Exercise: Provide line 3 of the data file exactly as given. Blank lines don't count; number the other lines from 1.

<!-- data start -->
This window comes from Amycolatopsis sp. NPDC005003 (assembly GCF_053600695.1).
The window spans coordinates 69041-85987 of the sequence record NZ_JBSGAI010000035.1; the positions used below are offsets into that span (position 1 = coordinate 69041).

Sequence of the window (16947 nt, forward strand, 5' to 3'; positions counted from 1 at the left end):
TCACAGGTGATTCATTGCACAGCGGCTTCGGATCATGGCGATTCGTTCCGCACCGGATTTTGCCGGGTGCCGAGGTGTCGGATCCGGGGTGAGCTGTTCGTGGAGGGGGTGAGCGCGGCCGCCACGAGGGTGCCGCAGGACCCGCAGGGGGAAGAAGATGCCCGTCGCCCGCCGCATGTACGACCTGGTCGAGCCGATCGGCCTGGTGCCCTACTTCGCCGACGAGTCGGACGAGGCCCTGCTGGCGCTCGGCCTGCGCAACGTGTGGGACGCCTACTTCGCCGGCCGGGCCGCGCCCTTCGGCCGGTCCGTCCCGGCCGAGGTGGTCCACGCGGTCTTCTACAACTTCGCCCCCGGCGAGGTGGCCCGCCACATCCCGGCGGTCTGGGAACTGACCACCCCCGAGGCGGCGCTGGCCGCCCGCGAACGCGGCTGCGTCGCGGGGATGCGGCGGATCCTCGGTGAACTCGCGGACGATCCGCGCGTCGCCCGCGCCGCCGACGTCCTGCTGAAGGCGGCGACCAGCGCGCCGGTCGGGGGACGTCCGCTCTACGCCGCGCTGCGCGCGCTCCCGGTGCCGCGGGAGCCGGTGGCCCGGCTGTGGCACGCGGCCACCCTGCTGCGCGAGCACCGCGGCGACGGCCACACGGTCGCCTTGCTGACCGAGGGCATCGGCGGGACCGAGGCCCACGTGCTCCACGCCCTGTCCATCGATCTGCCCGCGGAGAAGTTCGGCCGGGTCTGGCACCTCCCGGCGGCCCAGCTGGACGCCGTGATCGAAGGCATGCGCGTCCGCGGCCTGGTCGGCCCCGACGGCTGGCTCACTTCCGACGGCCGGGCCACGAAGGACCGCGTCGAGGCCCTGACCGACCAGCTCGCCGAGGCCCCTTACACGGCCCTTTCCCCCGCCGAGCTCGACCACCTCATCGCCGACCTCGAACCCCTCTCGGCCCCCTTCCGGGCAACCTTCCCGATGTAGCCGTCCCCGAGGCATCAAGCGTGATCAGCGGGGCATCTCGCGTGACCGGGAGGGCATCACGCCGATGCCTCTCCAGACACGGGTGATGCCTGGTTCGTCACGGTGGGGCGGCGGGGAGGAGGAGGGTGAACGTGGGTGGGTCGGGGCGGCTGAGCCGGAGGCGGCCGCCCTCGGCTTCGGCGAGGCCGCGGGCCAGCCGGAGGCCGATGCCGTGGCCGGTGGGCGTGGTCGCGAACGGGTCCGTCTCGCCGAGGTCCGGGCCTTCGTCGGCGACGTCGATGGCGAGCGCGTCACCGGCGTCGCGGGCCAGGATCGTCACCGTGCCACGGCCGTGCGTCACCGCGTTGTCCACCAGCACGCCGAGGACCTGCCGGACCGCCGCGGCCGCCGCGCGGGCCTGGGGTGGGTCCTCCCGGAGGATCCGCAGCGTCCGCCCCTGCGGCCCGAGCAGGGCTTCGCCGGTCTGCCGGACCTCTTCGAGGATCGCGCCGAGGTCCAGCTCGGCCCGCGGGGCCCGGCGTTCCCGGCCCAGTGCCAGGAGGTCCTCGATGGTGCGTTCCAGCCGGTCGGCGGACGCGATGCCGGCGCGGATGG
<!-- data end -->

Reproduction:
Sequence of the window (16947 nt, forward strand, 5' to 3'; positions counted from 1 at the left end):